For the moment, this 12-atom array is only stable at a temperate of -268 degrees Celsius, near absolute zero. Loth said that at the moment the method would need a setup of about 150-200 atoms per bit of information to make it work at room temperature.

“It’s as if we’ve opened a new door into the next room,” Heinrich added. //EOM//


World’s smallest battery created with a nanowire

A team led by Sandia National Laboratories researcher Jianyu Huang created the smallest battery in the world, with a single nanowire 7000 times thinner than a human hair as an anode. The battery was formed inside a transmission electron microscope (TEM) at the Center for Integrated Nanotechnologies (CINT) to allow researchers to better understand the anode’s characteristics.

“This experiment enables us to study the charging and discharging of a battery in real time and at atomic scale resolution, thus enlarging our understanding of the fundamental mechanisms by which batteries work.”, says Huang.

Nanowire technology used in lithium based batteries could offer significant improvements in power and energy density, ultimately leading to a whole new generation of hybrids, laptops, mobile phones, etc.

“What motivated our work,” says Huang, “is that lithium ion batteries [LIB] have very important applications, but the low energy and power densities of current LIBs cannot meet the demand. To improve performance, we wanted to understand LIBs from the bottom up, and we thought in-situ TEM could bring new insights to the problem.”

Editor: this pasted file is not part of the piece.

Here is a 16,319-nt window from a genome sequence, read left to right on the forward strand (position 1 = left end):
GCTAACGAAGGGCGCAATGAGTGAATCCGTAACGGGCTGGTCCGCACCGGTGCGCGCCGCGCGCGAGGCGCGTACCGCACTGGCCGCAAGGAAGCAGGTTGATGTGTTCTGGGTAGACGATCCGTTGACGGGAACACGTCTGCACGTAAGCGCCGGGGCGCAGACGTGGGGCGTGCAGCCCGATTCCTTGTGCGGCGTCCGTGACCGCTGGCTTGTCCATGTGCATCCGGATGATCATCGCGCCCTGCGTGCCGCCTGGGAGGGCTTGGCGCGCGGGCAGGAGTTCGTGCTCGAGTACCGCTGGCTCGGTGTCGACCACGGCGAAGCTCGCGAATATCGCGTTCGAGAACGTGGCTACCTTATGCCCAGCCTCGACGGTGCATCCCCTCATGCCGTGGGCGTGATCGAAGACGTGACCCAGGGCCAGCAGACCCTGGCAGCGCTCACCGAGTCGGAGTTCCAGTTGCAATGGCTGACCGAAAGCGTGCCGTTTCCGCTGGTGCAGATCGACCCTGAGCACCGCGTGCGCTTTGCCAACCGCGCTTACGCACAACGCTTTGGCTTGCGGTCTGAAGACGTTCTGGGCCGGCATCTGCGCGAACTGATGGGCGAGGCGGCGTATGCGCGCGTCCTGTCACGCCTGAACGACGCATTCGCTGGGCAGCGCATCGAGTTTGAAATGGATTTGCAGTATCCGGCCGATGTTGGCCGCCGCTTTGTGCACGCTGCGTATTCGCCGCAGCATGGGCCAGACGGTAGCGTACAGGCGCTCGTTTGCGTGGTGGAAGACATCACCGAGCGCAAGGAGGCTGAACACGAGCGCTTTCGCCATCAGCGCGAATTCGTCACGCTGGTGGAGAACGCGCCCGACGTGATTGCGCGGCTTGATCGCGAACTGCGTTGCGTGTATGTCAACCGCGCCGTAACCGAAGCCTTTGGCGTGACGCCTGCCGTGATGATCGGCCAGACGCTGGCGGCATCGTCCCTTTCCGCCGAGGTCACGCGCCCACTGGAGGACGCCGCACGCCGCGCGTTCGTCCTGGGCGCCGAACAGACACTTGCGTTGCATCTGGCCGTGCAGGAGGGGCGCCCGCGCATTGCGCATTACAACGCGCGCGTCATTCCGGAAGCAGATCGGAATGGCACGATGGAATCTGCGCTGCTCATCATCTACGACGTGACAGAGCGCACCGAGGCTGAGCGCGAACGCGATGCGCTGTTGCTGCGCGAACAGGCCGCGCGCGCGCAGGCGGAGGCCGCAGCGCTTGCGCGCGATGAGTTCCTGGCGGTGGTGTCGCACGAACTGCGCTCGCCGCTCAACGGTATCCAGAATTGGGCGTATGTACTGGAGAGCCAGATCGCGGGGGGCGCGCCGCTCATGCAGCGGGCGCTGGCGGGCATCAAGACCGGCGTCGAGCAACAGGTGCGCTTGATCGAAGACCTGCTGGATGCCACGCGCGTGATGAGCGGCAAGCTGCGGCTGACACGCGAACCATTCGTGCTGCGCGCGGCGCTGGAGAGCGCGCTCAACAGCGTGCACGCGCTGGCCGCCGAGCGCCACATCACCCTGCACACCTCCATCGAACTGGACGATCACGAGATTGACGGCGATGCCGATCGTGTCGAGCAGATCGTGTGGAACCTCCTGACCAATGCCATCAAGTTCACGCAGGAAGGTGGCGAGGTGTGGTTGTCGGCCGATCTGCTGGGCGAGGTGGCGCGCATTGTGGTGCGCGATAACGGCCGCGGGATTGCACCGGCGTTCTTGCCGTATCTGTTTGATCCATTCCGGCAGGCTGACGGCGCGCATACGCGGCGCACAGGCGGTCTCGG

Battery research groups often use nanomaterials as anodes, but they use them in bulk rather than individually, a process elegantly defined by Huang as “looking at a forest and trying to understand the behavior of an individual tree”. The nanobattery created by the researchers practically consists of a tin oxide nanowire anode 100 nanometers thick and 10 micrometers long a bulk lithium cobalt oxide cathode three millimeters long, and an ionic liquid electrolyte; it’s pretty much the most basic battery you can build. The work can also be conducted with other kind of materials for anode or cathode studies.

“The methodology that we developed should stimulate extensive real-time studies of the microscopic processes in batteries and lead to a more complete understanding of the mechanisms governing battery performance and reliability,” he said. “Our experiments also lay a foundation for in-situ studies of electrochemical reactions, and will have broad impact in energy storage, corrosion, electrodeposition and general chemical synthesis research field.”